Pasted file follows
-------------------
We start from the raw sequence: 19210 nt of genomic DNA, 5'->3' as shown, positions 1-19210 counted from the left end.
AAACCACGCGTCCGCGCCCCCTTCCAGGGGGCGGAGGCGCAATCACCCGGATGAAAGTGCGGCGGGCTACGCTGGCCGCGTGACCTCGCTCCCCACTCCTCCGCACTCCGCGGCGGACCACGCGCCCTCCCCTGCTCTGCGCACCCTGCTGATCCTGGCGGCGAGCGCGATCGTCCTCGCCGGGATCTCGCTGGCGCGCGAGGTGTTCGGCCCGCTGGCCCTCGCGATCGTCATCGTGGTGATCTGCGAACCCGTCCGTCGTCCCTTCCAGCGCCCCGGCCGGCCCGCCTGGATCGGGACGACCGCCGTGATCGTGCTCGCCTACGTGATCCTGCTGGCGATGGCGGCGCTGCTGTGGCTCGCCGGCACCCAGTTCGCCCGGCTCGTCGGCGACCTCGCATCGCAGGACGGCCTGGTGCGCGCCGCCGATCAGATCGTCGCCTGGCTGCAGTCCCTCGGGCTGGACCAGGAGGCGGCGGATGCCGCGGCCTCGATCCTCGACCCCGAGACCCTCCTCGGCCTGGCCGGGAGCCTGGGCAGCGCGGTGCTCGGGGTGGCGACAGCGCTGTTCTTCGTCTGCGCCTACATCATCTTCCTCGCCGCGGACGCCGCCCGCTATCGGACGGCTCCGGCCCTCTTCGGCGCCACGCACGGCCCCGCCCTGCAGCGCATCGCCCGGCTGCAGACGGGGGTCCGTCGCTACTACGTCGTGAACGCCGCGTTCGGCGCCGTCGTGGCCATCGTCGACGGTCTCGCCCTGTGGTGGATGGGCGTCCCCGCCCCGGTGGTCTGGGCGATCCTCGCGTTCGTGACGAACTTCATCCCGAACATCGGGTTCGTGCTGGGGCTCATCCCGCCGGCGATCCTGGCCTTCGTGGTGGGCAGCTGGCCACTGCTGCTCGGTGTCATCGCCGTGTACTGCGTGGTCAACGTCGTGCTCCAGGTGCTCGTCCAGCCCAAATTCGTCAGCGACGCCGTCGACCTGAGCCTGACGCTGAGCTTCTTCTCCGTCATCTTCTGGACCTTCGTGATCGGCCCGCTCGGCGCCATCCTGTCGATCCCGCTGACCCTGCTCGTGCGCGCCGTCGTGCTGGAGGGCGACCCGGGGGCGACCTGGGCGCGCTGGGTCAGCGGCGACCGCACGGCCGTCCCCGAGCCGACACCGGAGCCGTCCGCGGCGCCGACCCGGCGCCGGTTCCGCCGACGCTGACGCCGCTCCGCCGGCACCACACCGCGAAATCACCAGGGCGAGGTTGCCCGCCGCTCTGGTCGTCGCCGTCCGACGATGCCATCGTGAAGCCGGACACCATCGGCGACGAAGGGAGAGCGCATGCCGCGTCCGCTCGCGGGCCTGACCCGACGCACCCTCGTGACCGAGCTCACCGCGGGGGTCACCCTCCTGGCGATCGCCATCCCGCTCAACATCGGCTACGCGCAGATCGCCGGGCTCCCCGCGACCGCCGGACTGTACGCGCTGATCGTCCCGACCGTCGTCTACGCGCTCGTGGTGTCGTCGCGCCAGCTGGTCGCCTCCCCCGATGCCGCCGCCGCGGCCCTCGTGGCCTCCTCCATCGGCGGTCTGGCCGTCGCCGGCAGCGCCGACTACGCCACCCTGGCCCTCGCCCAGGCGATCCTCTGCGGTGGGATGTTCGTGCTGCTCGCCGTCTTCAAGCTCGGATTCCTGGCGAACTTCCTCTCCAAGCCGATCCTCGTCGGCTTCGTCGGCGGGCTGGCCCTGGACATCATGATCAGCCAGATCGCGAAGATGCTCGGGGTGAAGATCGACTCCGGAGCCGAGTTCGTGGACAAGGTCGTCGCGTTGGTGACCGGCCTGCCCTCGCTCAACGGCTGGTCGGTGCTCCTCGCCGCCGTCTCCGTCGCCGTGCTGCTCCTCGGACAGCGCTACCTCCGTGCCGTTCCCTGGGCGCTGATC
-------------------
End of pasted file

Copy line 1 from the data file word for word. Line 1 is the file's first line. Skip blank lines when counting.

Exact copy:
We start from the raw sequence: 19210 nt of genomic DNA, 5'->3' as shown, positions 1-19210 counted from the left end.